Sea urchin may hold key to carbon sequestration

02/5/2013 | Royal Society of Chemistry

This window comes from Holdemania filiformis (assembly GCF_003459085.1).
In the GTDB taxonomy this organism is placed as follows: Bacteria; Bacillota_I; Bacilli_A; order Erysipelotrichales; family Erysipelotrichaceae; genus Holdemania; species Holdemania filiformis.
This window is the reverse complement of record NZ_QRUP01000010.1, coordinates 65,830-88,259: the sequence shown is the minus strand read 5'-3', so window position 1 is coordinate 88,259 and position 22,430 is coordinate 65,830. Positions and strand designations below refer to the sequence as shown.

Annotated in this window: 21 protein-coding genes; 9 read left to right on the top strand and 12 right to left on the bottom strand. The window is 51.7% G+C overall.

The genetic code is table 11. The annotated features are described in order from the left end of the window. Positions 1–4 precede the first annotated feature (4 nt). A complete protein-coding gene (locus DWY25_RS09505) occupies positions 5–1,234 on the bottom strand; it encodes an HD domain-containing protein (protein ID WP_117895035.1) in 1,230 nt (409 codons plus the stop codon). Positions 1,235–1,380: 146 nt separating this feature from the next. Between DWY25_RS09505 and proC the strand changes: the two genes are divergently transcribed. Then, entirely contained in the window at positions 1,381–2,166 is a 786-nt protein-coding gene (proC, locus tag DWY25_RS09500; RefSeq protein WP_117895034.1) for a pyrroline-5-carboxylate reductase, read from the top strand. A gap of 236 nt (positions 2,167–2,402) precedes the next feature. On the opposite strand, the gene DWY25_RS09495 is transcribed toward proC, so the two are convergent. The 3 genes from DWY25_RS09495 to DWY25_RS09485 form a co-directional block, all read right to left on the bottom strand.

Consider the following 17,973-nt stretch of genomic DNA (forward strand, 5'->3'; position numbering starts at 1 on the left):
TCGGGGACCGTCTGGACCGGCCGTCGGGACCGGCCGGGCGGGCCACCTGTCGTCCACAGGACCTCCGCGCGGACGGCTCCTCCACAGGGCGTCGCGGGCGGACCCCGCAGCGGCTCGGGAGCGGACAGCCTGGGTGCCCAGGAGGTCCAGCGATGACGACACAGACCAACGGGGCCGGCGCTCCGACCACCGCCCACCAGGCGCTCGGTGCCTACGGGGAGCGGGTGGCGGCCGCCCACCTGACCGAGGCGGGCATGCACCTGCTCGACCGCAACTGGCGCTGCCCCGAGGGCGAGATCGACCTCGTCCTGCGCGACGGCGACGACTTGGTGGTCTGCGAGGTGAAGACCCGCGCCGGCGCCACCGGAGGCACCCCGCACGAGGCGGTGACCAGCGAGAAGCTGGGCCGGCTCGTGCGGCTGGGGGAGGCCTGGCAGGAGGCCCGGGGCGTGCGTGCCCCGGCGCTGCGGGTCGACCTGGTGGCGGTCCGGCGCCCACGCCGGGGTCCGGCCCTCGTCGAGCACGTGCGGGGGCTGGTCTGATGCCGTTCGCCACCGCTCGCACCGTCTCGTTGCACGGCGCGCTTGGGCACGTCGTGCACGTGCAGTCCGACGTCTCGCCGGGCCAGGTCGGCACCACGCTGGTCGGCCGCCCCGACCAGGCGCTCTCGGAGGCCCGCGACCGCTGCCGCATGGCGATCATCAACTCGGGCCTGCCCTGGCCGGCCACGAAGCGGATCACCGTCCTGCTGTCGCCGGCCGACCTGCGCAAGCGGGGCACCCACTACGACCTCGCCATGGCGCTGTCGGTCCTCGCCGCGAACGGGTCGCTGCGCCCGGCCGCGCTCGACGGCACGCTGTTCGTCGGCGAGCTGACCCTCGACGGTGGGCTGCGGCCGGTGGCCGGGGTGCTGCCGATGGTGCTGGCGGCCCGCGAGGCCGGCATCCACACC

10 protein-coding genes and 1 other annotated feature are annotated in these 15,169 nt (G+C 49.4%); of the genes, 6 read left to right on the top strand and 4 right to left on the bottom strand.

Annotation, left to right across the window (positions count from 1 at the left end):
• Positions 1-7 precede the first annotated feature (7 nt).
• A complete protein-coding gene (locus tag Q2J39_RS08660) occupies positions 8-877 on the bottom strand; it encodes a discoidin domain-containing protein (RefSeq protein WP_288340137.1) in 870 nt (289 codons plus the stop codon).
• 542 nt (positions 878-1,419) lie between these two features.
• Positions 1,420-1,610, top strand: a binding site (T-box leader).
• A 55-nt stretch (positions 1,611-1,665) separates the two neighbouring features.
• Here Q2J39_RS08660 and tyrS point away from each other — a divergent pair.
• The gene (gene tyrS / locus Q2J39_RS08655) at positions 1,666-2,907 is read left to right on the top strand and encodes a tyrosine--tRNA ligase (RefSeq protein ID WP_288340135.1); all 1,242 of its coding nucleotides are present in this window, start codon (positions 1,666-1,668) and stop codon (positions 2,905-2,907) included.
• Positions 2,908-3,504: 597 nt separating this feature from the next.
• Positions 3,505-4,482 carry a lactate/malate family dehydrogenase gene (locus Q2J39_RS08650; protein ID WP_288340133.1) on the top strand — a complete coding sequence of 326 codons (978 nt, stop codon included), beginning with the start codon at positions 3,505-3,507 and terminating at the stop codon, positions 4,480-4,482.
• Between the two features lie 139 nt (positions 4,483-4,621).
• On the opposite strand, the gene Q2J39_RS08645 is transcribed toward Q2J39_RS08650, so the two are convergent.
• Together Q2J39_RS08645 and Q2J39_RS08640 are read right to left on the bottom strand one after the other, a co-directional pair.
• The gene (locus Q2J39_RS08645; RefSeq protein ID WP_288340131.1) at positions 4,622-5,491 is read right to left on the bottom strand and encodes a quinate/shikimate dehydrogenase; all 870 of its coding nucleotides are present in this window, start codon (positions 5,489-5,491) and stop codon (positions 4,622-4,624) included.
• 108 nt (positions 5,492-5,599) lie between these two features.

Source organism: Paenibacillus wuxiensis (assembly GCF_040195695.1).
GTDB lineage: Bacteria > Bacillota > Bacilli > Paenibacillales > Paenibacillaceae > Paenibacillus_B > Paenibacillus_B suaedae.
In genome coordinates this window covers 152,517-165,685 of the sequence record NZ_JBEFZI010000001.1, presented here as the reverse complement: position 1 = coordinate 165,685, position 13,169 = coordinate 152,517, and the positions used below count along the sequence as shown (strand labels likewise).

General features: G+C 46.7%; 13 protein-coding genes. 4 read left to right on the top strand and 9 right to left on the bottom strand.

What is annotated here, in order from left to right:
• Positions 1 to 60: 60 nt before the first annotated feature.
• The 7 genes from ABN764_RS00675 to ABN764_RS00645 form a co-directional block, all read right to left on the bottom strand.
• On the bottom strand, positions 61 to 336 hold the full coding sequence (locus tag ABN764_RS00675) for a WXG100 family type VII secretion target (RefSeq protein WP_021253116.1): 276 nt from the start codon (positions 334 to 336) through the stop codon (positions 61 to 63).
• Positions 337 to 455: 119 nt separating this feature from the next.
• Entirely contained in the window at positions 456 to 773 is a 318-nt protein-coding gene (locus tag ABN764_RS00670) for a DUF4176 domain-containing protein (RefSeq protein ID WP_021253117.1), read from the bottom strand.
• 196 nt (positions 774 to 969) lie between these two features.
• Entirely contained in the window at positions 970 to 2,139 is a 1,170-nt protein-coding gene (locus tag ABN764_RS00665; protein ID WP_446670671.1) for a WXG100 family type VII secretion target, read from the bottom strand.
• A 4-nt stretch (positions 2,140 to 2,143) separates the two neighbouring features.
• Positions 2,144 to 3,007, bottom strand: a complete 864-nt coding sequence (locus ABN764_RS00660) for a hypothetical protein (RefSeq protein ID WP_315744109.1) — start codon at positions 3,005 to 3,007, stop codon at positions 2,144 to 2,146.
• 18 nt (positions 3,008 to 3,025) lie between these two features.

The capture of carbon dioxide from power plants could be made practical and cost-effective, thanks to the sea urchin and the U.K. scientists who noted the role that nickel nanoparticles play in forming the urchin's exoskeleton. The mineralization process in the formation of this exoskeleton is considered the most reliable form of carbon dioxide storage, and nickel appears to be the key catalyst. However, some see this as only an incremental step in the capturing process. "True innovation ... should harness catalytic action in the conversion of CO2 to high value products, such as carbamates," said Mark Keane, a chemical engineering professor.

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